Apple loves to lock in their vendor lock-out. Nobody gets to just write applications for OS X. You have to pay your special Apple taxes. It's not just an iPhone thing, either. You must pay Apple for documentation, for licenses, and so on. And if they decide they aren't happy with you, they can cut off any developer with no notice, leaving the users in the lurch. Want to use anything non-Apple that isn't an external thumb drive? If they didn't pay their Apple taxes, it's a crap shoot if it'll work or be supported. When was the last time you plugged in a keyboard or mouse to your PC and found that it was completely and utterly incompatible because of the software?

I play games. Get over it, Mac heads. Apple is not a gaming platform. If it was a viable, popular gaming platform, then popular games would be released for it. Instead, you have a handful of MMOs with Mac clients as an option, and some older games. Mass Effect 2 is nowhere to be found, nor is Steam, much less Modern Warfare 2 or Bioshock 2. ME2, MW2 and Bioshock are 3 of the absolute most popular, best selling games out there. They have massive, incredibly large budgets. Yet there is no OS X version of any of these games. Take the hint; if you enjoy playing a variety of games to relax, then Apple is definitely not for you. And World of Warcraft doesn't count, when the vast majority of LUA-based addons don't work on Macs.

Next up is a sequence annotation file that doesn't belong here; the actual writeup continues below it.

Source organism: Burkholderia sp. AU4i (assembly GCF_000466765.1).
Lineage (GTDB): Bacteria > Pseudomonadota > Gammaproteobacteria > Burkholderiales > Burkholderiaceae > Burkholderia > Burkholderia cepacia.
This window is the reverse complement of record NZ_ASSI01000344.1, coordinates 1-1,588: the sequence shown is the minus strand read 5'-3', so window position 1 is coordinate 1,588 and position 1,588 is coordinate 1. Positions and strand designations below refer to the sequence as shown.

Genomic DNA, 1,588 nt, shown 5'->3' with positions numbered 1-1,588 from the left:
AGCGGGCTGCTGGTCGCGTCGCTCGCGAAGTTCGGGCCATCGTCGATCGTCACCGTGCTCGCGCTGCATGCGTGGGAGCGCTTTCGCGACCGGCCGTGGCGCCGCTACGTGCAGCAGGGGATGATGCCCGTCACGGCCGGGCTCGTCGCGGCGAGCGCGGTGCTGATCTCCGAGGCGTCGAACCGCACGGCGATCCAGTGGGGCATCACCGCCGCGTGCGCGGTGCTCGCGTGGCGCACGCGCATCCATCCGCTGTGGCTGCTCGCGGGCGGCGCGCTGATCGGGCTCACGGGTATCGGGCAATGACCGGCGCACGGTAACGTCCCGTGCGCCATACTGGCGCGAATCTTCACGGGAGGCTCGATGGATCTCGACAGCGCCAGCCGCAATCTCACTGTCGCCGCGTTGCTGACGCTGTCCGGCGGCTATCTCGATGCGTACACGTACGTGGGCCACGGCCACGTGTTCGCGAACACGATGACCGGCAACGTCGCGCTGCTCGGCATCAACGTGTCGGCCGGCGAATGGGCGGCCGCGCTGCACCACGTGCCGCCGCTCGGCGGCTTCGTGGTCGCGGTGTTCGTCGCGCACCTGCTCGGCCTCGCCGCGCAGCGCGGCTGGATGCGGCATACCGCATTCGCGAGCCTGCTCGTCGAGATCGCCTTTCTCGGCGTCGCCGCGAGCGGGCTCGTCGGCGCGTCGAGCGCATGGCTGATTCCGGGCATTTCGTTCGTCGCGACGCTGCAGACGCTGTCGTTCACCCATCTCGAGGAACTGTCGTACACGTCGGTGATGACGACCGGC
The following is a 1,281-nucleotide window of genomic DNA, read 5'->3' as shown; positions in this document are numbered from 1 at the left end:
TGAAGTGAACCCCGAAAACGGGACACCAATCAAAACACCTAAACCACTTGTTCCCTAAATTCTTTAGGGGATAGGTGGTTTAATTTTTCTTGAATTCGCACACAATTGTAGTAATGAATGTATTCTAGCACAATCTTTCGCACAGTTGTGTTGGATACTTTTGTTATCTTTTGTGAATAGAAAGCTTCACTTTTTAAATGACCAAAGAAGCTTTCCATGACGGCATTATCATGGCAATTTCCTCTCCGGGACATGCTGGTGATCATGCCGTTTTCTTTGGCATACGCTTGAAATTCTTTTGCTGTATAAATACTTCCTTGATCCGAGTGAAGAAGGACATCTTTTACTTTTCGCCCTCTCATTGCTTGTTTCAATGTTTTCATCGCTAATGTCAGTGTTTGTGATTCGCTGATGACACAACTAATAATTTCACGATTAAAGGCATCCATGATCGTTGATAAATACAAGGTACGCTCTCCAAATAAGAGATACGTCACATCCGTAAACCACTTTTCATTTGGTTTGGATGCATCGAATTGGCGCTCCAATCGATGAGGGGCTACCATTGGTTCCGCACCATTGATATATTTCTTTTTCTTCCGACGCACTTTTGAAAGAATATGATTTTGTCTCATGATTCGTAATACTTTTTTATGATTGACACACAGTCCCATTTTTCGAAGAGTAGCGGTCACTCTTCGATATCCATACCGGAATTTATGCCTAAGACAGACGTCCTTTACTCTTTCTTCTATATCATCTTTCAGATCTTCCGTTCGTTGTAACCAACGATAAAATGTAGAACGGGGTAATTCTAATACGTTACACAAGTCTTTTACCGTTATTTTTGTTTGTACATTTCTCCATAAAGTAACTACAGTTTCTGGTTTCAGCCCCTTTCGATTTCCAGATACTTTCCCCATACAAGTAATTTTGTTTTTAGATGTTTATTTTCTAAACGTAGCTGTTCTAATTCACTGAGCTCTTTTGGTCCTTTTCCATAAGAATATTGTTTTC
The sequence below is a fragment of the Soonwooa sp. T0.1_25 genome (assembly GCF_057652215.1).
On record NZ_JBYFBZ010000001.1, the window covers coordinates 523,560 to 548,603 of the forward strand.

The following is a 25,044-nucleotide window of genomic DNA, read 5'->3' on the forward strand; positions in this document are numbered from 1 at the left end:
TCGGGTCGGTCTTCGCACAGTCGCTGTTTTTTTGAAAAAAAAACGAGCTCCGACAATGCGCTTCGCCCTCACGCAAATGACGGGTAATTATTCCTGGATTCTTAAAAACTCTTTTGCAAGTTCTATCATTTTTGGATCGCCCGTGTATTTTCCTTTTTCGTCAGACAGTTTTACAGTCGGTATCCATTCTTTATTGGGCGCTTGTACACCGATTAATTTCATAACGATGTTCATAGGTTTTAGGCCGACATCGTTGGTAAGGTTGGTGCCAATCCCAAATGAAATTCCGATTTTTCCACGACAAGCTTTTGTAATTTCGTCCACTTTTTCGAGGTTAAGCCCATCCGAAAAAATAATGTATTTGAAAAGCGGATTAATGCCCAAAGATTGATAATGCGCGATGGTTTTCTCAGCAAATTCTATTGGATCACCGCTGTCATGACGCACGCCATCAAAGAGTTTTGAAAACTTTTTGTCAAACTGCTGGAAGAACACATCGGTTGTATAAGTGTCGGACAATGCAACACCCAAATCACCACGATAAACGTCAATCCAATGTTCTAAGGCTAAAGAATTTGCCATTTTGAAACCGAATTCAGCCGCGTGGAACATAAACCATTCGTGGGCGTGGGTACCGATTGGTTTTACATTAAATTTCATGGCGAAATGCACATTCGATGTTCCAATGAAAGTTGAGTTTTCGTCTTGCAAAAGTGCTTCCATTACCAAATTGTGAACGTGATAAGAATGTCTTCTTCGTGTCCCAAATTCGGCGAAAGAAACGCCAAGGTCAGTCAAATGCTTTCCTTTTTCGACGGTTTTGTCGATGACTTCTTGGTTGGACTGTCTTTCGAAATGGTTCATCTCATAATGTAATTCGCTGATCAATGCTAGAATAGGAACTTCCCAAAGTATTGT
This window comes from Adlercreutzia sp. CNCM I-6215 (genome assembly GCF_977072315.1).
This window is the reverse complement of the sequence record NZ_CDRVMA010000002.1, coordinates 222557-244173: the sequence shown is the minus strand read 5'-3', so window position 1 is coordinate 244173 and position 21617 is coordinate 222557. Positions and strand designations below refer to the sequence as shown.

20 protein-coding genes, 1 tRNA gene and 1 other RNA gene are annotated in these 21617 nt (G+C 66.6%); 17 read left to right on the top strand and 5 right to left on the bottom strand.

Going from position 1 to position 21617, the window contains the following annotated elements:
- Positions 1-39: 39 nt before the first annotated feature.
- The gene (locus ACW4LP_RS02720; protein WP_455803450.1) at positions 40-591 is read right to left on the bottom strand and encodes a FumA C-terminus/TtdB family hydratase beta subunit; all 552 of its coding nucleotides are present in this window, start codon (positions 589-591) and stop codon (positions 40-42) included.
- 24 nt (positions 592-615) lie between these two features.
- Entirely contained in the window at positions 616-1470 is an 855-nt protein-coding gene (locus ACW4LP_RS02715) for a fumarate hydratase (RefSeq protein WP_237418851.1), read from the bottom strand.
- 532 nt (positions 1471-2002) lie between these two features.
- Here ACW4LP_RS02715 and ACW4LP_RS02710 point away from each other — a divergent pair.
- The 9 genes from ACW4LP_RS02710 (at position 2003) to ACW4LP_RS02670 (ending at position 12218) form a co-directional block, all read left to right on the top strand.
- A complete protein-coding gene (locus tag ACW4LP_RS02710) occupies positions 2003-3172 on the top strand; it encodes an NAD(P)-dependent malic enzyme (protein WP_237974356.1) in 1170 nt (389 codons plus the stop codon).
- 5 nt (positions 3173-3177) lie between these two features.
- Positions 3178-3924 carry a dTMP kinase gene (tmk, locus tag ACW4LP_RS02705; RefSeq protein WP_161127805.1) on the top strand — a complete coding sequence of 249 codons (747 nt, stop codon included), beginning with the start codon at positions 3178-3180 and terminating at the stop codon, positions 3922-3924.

The attitude of the company and the "community" just SUCKS. "Look at us in our faded jeans and black turtlenecks and OHMYGODNEWIPHONE MUST HAVE NOW!" Yeah, because a guy with 20 years of system design and building experience is the kind of guy who goes out and buys the latest 1.0 because somebody put a shiny Apple logo on it. But gods help you if you should rationally explain why you don't like iTunes or the iPod or the iPad to most Apple users. Seriously, I've had one actually take a swing at me for suggesting that an old G4 Xserve with significant performance problems was not the best answer, because of the performance problems. I have found on dozens of occasions that Apple users have absolutely zero interest or focus on whether or not the job is done right, or even if the job is done - their only concern is rabid support of a shiny white logo. And the only "appropriate" response to any question of the usefulness or functionality of any Apple product is to shout the person down and insult them.